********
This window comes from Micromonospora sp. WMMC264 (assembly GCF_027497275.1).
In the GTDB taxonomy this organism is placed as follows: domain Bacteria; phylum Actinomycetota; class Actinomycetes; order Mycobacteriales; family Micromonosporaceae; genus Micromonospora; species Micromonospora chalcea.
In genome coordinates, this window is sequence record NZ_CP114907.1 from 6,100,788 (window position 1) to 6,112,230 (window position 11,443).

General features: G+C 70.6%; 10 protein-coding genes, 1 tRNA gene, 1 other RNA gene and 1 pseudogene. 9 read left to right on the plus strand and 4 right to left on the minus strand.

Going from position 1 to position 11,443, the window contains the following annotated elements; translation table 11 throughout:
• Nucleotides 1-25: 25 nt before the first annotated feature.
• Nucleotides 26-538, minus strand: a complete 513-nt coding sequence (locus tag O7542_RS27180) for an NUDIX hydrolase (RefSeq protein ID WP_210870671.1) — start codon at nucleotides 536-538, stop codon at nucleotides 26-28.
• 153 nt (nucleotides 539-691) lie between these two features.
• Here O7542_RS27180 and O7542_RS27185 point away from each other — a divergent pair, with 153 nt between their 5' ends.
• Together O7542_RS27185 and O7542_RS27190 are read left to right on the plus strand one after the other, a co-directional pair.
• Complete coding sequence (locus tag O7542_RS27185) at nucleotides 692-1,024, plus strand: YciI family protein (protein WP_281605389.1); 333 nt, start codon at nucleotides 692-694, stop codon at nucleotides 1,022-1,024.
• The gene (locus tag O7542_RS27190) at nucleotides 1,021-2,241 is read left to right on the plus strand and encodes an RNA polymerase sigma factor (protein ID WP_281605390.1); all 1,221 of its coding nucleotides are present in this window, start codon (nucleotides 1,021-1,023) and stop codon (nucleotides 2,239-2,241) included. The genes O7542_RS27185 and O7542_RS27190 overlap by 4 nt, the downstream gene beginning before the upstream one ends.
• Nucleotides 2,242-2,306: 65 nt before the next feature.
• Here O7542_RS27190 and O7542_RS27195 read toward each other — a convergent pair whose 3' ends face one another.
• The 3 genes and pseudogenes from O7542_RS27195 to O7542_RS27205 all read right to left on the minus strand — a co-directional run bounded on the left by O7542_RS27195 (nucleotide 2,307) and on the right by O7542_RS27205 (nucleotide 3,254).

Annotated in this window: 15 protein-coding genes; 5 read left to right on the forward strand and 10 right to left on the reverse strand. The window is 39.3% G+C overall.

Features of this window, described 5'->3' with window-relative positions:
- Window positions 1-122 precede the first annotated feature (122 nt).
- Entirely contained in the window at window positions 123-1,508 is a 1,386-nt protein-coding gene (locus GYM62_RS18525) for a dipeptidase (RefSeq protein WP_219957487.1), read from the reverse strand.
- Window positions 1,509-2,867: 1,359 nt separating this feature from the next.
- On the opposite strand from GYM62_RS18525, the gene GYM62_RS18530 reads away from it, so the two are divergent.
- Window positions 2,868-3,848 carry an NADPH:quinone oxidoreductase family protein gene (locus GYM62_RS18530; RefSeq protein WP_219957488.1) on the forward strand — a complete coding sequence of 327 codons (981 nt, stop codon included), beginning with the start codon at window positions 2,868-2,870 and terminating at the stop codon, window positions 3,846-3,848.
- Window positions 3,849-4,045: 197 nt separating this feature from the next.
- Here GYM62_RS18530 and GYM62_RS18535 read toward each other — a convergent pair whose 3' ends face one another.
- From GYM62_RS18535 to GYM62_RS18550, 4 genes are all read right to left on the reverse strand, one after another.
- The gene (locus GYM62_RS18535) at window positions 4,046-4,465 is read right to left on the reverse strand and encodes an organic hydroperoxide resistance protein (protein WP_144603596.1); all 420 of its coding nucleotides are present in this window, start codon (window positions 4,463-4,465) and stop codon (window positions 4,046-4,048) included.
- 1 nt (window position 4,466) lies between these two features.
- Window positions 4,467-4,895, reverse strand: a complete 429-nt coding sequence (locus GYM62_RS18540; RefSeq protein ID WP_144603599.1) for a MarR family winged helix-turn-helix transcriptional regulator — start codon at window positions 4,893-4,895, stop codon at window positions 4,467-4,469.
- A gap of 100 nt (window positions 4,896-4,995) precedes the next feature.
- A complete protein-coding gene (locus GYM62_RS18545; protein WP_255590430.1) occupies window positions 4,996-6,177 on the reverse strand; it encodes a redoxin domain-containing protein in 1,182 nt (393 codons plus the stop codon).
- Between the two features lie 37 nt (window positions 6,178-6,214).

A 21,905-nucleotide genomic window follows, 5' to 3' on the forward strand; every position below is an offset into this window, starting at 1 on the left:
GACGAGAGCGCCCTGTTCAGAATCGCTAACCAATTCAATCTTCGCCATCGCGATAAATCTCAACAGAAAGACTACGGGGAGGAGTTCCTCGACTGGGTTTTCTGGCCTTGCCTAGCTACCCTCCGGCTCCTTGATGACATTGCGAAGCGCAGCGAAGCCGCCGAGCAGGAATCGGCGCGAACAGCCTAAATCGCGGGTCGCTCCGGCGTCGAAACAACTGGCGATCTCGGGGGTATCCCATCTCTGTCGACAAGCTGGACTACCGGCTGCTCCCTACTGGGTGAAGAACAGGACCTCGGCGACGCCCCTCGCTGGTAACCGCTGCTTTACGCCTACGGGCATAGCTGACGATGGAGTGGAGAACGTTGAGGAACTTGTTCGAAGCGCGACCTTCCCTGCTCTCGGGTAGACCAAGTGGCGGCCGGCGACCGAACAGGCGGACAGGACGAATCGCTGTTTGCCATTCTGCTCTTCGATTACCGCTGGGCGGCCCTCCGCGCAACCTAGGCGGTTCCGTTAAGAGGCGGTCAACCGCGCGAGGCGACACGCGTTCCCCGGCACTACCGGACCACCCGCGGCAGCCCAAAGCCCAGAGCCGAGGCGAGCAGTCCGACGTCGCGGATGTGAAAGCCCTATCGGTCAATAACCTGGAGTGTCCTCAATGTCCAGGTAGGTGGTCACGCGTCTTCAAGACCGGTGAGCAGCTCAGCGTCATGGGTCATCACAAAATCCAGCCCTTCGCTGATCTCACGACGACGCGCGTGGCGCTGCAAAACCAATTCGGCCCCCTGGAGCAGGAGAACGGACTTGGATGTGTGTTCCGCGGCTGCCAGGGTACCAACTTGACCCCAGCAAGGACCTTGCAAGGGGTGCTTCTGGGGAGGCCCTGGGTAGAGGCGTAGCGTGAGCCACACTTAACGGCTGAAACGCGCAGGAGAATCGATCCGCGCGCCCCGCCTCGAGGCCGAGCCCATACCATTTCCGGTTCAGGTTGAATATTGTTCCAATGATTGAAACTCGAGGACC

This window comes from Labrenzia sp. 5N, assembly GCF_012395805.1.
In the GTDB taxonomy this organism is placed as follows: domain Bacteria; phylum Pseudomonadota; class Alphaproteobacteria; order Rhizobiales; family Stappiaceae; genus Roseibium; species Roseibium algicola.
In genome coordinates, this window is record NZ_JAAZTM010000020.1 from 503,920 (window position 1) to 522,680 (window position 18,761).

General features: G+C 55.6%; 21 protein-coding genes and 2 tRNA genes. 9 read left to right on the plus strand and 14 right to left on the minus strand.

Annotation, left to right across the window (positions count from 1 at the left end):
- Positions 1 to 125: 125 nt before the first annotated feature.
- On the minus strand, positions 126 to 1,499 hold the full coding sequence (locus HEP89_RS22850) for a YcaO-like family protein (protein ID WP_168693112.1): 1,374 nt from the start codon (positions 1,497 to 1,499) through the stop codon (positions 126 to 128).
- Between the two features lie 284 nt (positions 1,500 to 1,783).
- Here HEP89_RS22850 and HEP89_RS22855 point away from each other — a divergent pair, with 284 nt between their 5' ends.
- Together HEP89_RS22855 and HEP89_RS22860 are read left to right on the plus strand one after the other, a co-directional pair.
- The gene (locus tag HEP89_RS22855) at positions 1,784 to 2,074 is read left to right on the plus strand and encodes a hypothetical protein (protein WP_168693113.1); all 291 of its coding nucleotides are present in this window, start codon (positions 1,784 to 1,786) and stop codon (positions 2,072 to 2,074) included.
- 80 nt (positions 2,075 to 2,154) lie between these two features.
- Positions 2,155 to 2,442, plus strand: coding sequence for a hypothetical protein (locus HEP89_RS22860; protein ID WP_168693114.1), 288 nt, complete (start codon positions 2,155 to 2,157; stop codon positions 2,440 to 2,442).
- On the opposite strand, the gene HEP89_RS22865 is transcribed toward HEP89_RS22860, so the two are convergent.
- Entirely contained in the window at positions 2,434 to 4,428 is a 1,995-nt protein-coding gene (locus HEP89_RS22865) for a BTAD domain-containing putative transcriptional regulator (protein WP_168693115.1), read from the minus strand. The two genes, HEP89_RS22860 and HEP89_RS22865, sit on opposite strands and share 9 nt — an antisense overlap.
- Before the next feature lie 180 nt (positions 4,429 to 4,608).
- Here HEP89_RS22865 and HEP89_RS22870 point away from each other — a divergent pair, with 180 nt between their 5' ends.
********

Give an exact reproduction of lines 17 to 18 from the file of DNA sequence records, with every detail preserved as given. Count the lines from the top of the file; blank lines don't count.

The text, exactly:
Features of this window, described 5'->3' with window-relative positions:
- Window positions 1-122 precede the first annotated feature (122 nt).